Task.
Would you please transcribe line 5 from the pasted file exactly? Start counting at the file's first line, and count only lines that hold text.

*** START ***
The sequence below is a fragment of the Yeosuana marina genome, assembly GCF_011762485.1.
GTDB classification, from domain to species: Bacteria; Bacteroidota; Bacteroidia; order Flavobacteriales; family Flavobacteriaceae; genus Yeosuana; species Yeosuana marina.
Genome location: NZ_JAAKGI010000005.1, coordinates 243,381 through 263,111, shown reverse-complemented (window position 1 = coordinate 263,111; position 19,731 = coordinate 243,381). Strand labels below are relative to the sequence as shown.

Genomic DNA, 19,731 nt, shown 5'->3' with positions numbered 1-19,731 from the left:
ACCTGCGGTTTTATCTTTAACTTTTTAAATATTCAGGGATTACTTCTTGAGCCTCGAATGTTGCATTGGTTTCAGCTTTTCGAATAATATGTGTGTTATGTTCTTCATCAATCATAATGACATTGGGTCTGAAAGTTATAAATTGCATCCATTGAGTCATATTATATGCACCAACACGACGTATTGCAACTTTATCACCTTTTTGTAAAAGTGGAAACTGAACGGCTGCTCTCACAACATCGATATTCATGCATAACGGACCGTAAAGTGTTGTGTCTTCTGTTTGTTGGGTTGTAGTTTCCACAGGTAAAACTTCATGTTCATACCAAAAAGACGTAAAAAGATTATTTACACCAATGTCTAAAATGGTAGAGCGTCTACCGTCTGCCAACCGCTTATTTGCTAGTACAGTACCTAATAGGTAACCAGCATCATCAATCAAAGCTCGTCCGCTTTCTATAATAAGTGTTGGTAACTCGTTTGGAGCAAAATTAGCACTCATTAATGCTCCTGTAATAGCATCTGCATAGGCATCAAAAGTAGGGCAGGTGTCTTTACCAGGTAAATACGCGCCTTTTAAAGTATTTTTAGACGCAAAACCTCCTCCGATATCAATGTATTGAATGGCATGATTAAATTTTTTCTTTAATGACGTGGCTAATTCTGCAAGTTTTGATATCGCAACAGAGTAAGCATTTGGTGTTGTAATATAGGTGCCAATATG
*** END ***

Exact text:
ACCTGCGGTTTTATCTTTAACTTTTTAAATATTCAGGGATTACTTCTTGAGCCTCGAATGTTGCATTGGTTTCAGCTTTTCGAATAATATGTGTGTTATGTTCTTCATCAATCATAATGACATTGGGTCTGAAAGTTATAAATTGCATCCATTGAGTCATATTATATGCACCAACACGACGTATTGCAACTTTATCACCTTTTTGTAAAAGTGGAAACTGAACGGCTGCTCTCACAACATCGATATTCATGCATAACGGACCGTAAAGTGTTGTGTCTTCTGTTTGTTGGGTTGTAGTTTCCACAGGTAAAACTTCATGTTCATACCAAAAAGACGTAAAAAGATTATTTACACCAATGTCTAAAATGGTAGAGCGTCTACCGTCTGCCAACCGCTTATTTGCTAGTACAGTACCTAATAGGTAACCAGCATCATCAATCAAAGCTCGTCCGCTTTCTATAATAAGTGTTGGTAACTCGTTTGGAGCAAAATTAGCACTCATTAATGCTCCTGTAATAGCATCTGCATAGGCATCAAAAGTAGGGCAGGTGTCTTTACCAGGTAAATACGCGCCTTTTAAAGTATTTTTAGACGCAAAACCTCCTCCGATATCAATGTATTGAATGGCATGATTAAATTTTTTCTTTAATGACGTGGCTAATTCTGCAAGTTTTGATATCGCAACAGAGTAAGCATTTGGTGTTGTAATATAGGTGCCAATATG